Duc de Lauzun letter to Vicomte d'Arrot, 1781 March 2

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Duc de Lauzun letter to Vicomte d'Arrot, 1781 March 2



Lauzun writes from Waterley to d'Arrot concerning intelligence from Washington that 300 mounted men are bound for Long Island with the French forces as their objective. Lauzun discounts the intelligence. Advises d'Arrot to leave Hartford until a sufficient militia force can be gathered.


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[English Translation]

Waterley, the 2 March

I have the honor to send you sir the letters which are for Lebanon, I received mine on the road and did not even have time to read them.

In telling me that there is not any dependence [on it] General Washington informs me that information was give him that the enemy to the number of three hundred mounted men are bound to go to Long Island, to embark themselves there and that we are their objective, I believe so little of it that I continue my route. I have meanwhile seen Gen. Huntington and Col. Ledgar. You will be warned far in advance, if the least thing happens. Your best part will be to withdraw yourself on Hartford, until sufficient militia would be assembled; the debarked enemies would be I am convinced nearly as many. In case of more I have taken my measures in order to join you in time. I would be very obliged to youf if you learn something here. I ask of you the goodnes to send my horses before me to Wolentowne. You know Sir, my sincere and inviolable attachment.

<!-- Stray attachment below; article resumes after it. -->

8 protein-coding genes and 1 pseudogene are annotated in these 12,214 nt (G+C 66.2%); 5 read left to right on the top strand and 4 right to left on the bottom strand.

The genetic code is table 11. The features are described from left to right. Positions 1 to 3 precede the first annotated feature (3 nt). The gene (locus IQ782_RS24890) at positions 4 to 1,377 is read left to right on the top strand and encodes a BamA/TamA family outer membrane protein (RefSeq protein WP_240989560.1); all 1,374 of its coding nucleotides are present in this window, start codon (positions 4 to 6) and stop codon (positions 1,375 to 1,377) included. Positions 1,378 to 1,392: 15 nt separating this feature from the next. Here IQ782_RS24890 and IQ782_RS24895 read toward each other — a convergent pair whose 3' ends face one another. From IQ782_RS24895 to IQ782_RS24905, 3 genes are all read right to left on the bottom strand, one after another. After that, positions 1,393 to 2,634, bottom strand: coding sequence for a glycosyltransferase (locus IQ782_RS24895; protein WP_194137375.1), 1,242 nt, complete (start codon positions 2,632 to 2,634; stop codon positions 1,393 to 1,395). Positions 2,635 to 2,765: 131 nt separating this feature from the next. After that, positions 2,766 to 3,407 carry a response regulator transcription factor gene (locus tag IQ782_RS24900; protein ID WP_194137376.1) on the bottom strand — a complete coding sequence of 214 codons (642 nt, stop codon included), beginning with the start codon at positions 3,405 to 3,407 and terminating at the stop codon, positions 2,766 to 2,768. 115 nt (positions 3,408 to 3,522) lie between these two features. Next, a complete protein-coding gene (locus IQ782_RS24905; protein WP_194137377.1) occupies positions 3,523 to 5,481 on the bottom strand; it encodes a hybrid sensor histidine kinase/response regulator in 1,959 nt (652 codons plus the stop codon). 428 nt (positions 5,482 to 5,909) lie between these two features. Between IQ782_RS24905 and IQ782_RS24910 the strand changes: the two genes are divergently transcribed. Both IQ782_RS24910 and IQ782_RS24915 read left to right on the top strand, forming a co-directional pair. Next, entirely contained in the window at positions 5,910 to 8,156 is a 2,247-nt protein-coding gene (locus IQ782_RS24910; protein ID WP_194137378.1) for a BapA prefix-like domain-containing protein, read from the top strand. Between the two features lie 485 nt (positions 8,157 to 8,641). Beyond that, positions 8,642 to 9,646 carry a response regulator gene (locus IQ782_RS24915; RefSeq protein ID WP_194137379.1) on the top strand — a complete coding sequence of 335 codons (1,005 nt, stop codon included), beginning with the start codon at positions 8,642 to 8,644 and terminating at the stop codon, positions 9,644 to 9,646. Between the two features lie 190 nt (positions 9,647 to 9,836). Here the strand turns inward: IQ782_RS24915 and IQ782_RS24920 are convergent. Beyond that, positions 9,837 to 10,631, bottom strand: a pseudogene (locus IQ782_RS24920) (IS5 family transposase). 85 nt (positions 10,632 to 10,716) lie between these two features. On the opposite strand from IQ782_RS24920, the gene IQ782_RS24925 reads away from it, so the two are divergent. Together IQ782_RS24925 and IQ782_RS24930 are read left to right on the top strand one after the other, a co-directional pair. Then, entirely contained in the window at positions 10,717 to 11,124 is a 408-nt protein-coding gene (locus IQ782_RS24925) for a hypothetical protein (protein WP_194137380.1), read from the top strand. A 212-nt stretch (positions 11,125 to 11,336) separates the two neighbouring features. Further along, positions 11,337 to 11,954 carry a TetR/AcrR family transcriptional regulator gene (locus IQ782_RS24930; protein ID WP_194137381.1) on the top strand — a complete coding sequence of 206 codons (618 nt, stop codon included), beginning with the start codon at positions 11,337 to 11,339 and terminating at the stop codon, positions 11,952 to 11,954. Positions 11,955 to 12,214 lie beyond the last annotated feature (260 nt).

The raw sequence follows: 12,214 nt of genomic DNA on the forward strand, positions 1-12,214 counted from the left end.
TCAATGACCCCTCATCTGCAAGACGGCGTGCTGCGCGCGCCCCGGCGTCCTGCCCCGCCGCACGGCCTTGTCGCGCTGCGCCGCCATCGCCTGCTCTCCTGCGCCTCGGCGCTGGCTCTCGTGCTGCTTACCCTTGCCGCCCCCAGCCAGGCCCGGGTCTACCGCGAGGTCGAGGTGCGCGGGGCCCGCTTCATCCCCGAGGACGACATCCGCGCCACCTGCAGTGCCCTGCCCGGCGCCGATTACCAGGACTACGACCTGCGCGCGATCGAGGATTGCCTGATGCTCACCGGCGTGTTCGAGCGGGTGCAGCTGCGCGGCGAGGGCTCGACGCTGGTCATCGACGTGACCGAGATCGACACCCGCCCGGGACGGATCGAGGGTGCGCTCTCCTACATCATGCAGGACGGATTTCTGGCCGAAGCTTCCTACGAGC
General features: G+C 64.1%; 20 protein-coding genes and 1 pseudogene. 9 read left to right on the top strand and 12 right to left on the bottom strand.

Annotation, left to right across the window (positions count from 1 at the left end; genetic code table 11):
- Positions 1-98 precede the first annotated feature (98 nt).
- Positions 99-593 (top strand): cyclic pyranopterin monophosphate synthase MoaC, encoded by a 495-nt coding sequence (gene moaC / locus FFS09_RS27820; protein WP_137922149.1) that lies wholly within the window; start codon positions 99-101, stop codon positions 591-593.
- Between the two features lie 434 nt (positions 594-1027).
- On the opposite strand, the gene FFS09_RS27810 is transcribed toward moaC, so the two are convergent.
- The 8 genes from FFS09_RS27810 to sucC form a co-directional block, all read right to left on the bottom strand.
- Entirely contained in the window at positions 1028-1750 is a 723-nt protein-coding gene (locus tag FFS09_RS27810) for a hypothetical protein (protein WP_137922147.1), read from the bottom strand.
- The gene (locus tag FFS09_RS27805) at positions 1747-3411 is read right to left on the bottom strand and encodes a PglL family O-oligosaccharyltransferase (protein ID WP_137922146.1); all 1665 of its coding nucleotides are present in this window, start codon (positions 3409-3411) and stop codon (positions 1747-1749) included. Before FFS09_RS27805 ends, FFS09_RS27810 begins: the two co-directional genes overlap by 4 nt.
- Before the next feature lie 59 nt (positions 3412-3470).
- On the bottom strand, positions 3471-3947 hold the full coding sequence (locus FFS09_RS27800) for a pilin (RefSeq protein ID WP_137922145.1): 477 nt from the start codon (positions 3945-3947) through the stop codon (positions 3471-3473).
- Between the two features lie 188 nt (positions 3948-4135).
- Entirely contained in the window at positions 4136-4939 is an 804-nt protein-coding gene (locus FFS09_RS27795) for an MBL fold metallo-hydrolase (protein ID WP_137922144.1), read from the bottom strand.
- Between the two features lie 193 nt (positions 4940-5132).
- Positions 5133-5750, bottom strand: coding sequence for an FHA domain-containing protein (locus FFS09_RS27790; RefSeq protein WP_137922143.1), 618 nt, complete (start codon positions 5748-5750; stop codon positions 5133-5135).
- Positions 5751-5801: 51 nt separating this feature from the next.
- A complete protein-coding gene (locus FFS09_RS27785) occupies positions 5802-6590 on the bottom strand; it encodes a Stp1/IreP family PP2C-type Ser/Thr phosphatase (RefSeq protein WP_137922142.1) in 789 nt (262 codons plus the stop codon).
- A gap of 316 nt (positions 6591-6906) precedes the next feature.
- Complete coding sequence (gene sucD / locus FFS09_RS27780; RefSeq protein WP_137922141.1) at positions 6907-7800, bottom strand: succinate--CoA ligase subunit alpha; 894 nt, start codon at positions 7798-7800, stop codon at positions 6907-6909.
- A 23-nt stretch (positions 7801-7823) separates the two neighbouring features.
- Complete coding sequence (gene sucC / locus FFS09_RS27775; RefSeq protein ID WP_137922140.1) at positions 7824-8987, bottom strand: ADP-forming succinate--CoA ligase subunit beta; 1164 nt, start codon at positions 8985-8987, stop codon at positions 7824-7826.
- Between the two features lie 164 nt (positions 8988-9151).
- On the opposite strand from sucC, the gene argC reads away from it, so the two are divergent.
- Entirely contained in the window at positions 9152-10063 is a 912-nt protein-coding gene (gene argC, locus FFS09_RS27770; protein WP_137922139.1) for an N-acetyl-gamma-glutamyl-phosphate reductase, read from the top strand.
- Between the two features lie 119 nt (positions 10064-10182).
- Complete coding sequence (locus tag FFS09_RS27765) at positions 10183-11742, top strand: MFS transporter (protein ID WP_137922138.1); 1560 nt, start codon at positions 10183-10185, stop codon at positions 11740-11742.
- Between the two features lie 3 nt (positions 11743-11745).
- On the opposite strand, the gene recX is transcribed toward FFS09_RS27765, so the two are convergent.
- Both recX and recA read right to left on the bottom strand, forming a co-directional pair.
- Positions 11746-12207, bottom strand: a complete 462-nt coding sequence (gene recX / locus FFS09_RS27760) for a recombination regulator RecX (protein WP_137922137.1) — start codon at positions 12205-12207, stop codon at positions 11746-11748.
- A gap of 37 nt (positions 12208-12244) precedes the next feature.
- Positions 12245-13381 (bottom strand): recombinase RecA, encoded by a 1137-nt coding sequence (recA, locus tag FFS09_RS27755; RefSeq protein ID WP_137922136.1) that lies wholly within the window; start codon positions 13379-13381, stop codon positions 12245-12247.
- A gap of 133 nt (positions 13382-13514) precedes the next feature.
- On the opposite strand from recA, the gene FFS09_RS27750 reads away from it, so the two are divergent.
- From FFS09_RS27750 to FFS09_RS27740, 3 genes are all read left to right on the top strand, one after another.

De Lauzun

Original Format

Ink on paper


Biron, Armand-Louis de Gontaut, duc de, 1747-1793, “Duc de Lauzun letter to Vicomte d'Arrot, 1781 March 2,” Special Collections, John D. Rockefeller Jr. Library, Colonial Williamsburg Foundation, accessed November 27, 2022, https://cwfjdrlsc.omeka.net/items/show/140.

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